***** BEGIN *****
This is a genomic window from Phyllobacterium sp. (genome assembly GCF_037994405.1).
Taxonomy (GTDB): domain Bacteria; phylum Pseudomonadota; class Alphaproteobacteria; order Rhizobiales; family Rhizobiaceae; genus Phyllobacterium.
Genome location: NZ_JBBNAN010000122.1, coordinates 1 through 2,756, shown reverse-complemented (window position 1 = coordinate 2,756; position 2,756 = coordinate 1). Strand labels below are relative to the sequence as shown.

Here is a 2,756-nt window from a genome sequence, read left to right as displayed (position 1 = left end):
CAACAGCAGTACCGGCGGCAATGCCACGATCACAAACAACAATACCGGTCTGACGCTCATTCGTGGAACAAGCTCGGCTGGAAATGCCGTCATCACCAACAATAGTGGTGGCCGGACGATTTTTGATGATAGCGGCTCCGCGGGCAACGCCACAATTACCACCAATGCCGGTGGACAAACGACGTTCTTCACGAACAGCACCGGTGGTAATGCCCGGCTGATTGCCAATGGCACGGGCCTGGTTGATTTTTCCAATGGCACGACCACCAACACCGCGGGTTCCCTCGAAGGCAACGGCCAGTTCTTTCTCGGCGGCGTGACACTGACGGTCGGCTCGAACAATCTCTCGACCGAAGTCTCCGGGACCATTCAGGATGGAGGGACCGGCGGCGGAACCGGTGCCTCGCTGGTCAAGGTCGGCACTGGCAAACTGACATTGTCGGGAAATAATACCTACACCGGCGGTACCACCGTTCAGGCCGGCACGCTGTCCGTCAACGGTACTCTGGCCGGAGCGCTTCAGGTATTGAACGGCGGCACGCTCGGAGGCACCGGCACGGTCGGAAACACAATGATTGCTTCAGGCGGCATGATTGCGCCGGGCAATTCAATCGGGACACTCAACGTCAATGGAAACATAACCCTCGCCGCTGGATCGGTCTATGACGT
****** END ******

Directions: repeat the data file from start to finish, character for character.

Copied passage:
This is a genomic window from Phyllobacterium sp. (genome assembly GCF_037994405.1).
Taxonomy (GTDB): domain Bacteria; phylum Pseudomonadota; class Alphaproteobacteria; order Rhizobiales; family Rhizobiaceae; genus Phyllobacterium.
Genome location: NZ_JBBNAN010000122.1, coordinates 1 through 2,756, shown reverse-complemented (window position 1 = coordinate 2,756; position 2,756 = coordinate 1). Strand labels below are relative to the sequence as shown.

Here is a 2,756-nt window from a genome sequence, read left to right as displayed (position 1 = left end):
CAACAGCAGTACCGGCGGCAATGCCACGATCACAAACAACAATACCGGTCTGACGCTCATTCGTGGAACAAGCTCGGCTGGAAATGCCGTCATCACCAACAATAGTGGTGGCCGGACGATTTTTGATGATAGCGGCTCCGCGGGCAACGCCACAATTACCACCAATGCCGGTGGACAAACGACGTTCTTCACGAACAGCACCGGTGGTAATGCCCGGCTGATTGCCAATGGCACGGGCCTGGTTGATTTTTCCAATGGCACGACCACCAACACCGCGGGTTCCCTCGAAGGCAACGGCCAGTTCTTTCTCGGCGGCGTGACACTGACGGTCGGCTCGAACAATCTCTCGACCGAAGTCTCCGGGACCATTCAGGATGGAGGGACCGGCGGCGGAACCGGTGCCTCGCTGGTCAAGGTCGGCACTGGCAAACTGACATTGTCGGGAAATAATACCTACACCGGCGGTACCACCGTTCAGGCCGGCACGCTGTCCGTCAACGGTACTCTGGCCGGAGCGCTTCAGGTATTGAACGGCGGCACGCTCGGAGGCACCGGCACGGTCGGAAACACAATGATTGCTTCAGGCGGCATGATTGCGCCGGGCAATTCAATCGGGACACTCAACGTCAATGGAAACATAACCCTCGCCGCTGGATCGGTCTATGACGT